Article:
How to plant Australian native plants
Early autumn is an excellent time for planting Australian native plants. The soil is still warm, the extremes of temperature have, in general, passed and rainfall becomes established again in the temperate areas of Australia.
Good gardening practice will always give good results for planting any types of plants, and Australian natives are no exception to this rule.
1. *Weed control is most important. Remove all weeds from the area to be planted. Be aware that cultivating the soil often will encourage weeds to establish. (On the other hand some native grasses will establish on uncultivated soil).
2. *Prepare the soil by forking to at least the depth of the root system, plus half again, and a diameter of 30-50cm (12-18inches) depending on the pot size.
3. Dig in whatever well rotted organic matter you may have, or keep it to apply to the soil surface.
4. I find it a useful thing to fill the planting hole with water and allow the water to drain away. This not only gives moisture in the subsoil to encourage roots downwards, but enables you to check the drainage of the area.
5. Create a raised planting site by bringing in soil from another area of the garden, if poor drainage is a problem or
6. Add gypsum to the soil if water seems to sit too long in the planting hole. About a kilo per square metre is recommended on poorly draining soils ie those that are mostly clay.
7. If water sits on the surface and seems to bead, non wetting soil is probably the problem. Buy a suitable soil re-wetting agent and follow the directions on the container. These are usually added after the planting is done. Similarly when watering fails to wet potting mix, dunk the container in a bucket or tub such as a garbage bin and if necessary add soil wetter to the water or the surface of the pot depending on the product being used.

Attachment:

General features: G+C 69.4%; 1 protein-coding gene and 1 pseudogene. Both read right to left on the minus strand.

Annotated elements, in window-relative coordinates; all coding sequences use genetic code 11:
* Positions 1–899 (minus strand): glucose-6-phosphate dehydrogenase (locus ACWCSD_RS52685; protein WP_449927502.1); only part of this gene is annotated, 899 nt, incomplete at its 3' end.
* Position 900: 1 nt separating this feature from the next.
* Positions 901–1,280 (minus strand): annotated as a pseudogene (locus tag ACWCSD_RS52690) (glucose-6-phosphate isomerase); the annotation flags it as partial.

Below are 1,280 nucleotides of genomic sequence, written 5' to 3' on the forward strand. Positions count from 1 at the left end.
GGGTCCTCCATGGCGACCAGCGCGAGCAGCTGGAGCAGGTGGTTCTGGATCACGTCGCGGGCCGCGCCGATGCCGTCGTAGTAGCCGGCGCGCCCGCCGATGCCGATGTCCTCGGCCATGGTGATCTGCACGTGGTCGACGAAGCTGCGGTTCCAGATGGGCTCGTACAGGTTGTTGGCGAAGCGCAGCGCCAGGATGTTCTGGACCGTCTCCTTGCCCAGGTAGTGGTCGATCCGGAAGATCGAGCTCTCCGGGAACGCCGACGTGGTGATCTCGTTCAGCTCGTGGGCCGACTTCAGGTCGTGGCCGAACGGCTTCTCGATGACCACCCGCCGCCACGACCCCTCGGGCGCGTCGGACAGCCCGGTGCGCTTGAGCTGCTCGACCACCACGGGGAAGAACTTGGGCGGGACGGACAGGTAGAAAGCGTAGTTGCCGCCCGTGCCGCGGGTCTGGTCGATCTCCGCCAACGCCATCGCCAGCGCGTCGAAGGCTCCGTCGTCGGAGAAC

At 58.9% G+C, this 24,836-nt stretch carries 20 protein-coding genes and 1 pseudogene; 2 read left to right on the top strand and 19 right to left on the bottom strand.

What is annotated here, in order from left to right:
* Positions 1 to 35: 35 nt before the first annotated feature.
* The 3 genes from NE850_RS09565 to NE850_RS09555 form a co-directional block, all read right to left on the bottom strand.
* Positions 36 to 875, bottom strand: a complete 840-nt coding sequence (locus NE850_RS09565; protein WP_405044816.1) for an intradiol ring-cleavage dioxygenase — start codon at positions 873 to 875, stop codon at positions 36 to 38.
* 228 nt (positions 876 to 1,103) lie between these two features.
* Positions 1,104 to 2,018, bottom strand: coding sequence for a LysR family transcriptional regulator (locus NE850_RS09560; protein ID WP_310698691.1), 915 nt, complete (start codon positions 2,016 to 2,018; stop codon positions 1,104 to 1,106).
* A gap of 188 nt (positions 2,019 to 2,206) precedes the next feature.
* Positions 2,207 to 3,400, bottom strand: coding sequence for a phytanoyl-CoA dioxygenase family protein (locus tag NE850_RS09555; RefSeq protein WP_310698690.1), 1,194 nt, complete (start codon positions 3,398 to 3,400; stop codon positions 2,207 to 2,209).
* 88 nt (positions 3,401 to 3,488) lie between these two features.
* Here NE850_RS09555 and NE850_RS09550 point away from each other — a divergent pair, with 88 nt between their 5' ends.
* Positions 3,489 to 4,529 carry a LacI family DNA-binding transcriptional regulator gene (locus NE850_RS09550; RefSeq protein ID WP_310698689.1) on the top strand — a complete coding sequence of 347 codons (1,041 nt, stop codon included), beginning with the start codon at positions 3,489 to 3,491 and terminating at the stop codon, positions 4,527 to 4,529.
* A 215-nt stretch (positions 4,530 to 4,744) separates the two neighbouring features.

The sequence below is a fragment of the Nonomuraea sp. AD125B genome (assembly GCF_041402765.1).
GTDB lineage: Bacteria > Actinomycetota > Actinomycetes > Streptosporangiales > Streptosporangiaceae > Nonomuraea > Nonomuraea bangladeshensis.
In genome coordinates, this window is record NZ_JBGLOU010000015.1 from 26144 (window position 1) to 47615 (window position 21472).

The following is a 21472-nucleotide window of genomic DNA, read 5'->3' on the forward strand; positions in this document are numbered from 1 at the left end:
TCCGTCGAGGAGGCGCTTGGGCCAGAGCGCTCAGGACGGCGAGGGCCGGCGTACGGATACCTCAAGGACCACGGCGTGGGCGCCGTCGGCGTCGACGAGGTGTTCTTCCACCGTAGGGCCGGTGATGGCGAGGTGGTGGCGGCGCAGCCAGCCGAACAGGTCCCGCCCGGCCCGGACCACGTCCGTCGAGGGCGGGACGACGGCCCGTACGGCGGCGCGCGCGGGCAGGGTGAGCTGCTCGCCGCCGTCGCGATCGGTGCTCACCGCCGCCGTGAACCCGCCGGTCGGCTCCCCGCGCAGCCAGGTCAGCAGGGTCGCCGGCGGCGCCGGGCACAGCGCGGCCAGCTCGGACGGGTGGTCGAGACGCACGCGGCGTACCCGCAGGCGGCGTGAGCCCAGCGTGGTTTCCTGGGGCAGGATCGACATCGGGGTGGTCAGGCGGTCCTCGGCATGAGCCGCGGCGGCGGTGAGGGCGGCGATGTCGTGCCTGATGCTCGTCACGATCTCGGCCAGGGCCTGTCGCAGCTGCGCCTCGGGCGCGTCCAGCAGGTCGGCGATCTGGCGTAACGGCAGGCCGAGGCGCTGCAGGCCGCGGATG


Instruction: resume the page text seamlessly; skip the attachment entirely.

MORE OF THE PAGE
8. *In general it is a good idea to soak potted plants in a bucket of water with some soil wetting agent added to it just before planting. (Unless you know for sure that the pot already contains this.) Soak long enough for bubbles to stop rising.
9. Adding fertilizer to the soil immediately below the plant can be a good thing. Use about a tablespoon of slow release fertilizer suitable for native plants, or use blood and bone added to the soil used to put around the plant in the planting hole.
10. *When placing the plant, create a small depression in the soil to act as a water catchment for rain or as a dam for hand watering.
11. *Plants need to be established by regular watering around the roots for several weeks, then weekly watering then leave greater intervals, depending on the amount of rainfall received. Don’t expect the plant to survive on natural rainfall if autumn rains have not begun in your district.
12. *Mulch the area surrounding the plant, keeping the mulch back a little from its stem.
13. *Use inorganic mulches like small sized gravel or sand that is free of weed seed.
14. *Or use organic mulches which will break down over time and need replenishing, but in doing so will add humus to the soil.
15. *Suitable organic mulches would be bark or wood chip, pea straw, rotted lawn clippings, or other rotted vegetable material or waste material.
The points marked * are the minimum that should be done.